You have no doubt heard about Komodo, if not for its world-class diving than for its infamous giant lizards. Komodo also has some absolutely amazing snorkeling with a huge variety of styles. Peaceful drifts over immaculate reefs, placid mangroves, vast seagrass beds, and bays where mantas are known to feed in large numbers. One of my favorite sites for a really amazing snorkel experience, which could easily last hours should you choose, is in the north of Komodo and goes by a couple names. It’s most commonly known as Shotgun or the Cauldron thanks to the current that propels you through a narrow channel between two small islands and essentially shoots you out onto the other side. After the exhilarating drift over the giant trevallies, snappers, and white-tip reef sharks who hang in the current and you cruise pass, you’ll find the that current suddenly slacks off and you are left floating over arguably one of Komodo’s most pristine reef. Coral bommies brimming with hard and soft coral nearly reach the surface while schools of reef fish, cuttlefish, and turtles indulge in the life-giving forces the reef provides.

lion fish with sun behind

You can literally see anything at Shotgun. In my own experiences snorkeling here, I’ve encountered large schools of a hundred or more mobula rays and the less common cow-nose ray, and even glimpsed a dugong from the surface, not to mention the frequent manta encounters. A couple of years ago you may have seen a viral video of a diver who had managed to film the super rare megamouth shark, that video was actually filmed at Shotgun! As I said, you can literally see anything there.

Megamouths and fleets of mobula rays aside, one of the most interesting things about Shotgun or the Cauldron is the type of unusual manta behavior it encourages. From the current that pumps between the two islands and the surface counter currents created by the underwater topography, mantas have actually figured out how to use these opposing currents to their advantage. Mantas, usually juveniles, will ride the countercurrent up the reef until it changes in the stronger main current further up the channel. They will then join the main current, facing into it with their mouth wide open, siphoning up their planktonic supper while using only the smallest amounts of energy. As the main current pushes them back down the channel, they do a quick dip below the surface which then puts them back into the opposing counter current and takes them back to the top of the channel where they will repeat this cyclical feeding routine for hours. The best part is, as snorkelers, we get to sit and watch the whole process from a sheltered area with no main currents or counter currents to worry about, just peacefully bobbing along as the mantas go round and round.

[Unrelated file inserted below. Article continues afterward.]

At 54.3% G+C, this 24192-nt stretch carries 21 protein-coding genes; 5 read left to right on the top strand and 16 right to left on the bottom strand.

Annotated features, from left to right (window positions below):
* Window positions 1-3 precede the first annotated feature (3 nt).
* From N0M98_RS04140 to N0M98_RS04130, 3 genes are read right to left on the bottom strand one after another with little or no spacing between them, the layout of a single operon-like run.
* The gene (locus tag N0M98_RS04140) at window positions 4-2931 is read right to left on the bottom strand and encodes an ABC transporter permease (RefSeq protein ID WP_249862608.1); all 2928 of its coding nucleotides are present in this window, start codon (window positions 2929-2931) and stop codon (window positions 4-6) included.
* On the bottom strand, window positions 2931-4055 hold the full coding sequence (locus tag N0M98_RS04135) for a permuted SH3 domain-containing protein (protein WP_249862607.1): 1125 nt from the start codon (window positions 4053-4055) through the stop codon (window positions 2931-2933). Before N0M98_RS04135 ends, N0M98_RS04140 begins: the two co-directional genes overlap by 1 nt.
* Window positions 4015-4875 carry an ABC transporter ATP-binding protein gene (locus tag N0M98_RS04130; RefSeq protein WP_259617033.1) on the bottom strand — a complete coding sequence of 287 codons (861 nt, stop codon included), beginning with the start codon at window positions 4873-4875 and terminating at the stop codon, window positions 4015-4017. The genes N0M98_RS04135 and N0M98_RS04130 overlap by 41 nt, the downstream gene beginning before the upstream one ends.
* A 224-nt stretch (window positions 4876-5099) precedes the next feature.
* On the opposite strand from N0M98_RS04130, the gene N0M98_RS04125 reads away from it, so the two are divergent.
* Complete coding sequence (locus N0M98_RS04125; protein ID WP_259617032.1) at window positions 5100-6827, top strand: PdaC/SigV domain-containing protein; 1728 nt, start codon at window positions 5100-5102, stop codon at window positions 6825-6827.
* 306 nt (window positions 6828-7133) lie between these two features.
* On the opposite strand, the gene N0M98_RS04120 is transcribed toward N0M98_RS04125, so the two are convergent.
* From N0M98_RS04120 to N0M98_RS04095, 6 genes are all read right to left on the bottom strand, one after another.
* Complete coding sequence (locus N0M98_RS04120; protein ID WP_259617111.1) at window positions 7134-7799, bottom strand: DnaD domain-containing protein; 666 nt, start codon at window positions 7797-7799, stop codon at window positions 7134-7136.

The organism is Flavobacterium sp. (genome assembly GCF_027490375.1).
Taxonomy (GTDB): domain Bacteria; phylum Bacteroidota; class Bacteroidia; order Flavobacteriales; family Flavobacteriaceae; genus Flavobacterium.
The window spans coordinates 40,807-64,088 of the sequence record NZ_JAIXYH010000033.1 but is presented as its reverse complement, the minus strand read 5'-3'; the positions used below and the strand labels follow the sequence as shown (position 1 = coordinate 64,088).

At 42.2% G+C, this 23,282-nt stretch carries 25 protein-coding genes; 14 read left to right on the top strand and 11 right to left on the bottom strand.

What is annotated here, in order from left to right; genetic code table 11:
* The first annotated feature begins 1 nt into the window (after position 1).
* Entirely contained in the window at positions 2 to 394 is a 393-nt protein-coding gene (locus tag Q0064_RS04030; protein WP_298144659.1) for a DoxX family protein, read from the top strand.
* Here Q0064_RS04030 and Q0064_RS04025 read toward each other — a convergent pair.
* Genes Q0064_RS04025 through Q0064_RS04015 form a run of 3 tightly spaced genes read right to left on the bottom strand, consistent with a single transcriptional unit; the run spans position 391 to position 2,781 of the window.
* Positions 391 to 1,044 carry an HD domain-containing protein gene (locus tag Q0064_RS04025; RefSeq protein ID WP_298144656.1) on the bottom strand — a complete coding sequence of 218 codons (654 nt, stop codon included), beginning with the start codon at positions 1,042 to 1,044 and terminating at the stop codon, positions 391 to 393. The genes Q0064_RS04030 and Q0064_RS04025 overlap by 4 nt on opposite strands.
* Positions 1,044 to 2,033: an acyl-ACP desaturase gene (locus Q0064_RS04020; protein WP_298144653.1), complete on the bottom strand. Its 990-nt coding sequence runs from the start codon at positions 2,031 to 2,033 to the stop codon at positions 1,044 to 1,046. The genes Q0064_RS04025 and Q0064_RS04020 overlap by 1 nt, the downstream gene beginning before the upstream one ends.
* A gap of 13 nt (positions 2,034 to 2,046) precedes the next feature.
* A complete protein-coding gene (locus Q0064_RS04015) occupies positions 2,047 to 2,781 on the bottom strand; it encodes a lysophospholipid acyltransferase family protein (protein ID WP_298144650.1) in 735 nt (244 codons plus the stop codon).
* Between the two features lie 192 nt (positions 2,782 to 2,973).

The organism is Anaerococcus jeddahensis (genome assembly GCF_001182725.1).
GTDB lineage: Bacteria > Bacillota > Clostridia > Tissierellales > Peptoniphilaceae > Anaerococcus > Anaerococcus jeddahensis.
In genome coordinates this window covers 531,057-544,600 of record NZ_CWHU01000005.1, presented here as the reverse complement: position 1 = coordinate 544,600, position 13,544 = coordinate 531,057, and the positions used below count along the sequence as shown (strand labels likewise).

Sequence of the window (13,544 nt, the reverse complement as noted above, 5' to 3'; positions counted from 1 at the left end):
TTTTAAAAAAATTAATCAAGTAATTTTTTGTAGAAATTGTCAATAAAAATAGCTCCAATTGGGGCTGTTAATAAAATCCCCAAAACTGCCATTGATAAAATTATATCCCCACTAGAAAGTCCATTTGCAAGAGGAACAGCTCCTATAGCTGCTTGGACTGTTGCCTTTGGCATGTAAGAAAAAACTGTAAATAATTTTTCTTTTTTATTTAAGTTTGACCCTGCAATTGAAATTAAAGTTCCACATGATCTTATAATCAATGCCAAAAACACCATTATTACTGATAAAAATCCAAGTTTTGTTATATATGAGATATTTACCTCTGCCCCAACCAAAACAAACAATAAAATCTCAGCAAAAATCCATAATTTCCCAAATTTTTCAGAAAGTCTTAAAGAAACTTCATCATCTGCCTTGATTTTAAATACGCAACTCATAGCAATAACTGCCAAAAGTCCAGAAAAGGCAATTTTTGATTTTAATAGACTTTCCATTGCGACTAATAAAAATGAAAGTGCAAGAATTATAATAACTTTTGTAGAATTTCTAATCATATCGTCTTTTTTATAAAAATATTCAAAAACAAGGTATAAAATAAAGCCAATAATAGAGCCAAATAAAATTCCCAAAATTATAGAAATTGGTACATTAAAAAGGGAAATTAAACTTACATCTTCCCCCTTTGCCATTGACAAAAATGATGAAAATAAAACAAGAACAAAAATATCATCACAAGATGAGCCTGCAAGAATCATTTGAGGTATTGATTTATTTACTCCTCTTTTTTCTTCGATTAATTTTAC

hard coral reef with manta swimming through blue water

Raja Ampat

over under perspective with reef below and tropical island above

Raja Ampat is famous for a lot of reasons. Its iconic landscape is absolutely breathtaking while it tops the charts in terms of marine biodiversity. The reefs in Raja literally come to the surface, making it a magical place for snorkelers. One of the most unique types of shallow water experiences which makes Raja so special doesn’t actually take place on a reef, but around any one of the wood jetties in front of the local villages.

School of fish swirling around pier pilings

Sawanderek, a quintessential island village in the north of Raja Ampat has one of the most amazing jetties in the area. It’s wood pilings are encrusted in lush soft coral, sea fans, and even a large table coral has magically sprouted out of the vertical beams as if it was a branch on a tree. It may seem unusual to paddle beneath the wooden structure but it’s completely safe, and you’ll be amazed at the fish life that now calls the area home. Giant clams sit motionless on the bottom as large formations of sweetlips and batfish congregate close the structure’s supports. If you’re really lucky, you may even find a dense shoal of silversides and scads using the jetty for protection. If you decide the jetty is not for you, just turn around and you’ll be floating above that iconic terracing reef-scape Raja is known for.

schooling fish around soft coral colony

Everyone has a different experience in mind when they immerse themselves in the ocean. Some may love the idea of putting on thick wetsuits and decorating their BCD’s with knick-knacks they same way one would decorate a Christmas Tree. Others may find peace or freedom of the idea of amicably floating along with nothing more than a plastic tube to breath through. There is no right or wrong in choosing snorkeling over diving or vice-versa, there is just your own personal preference. Diving a bit deeper has its obvious benefits just as spending time in the shallows do. However, if it’s pristine tropical reefs beautifully illuminated by the power of the sun with a solid chance at encountering some of the ocean’s famous residents, there is no better place to spend your time than the shallow reefs of Indonesia.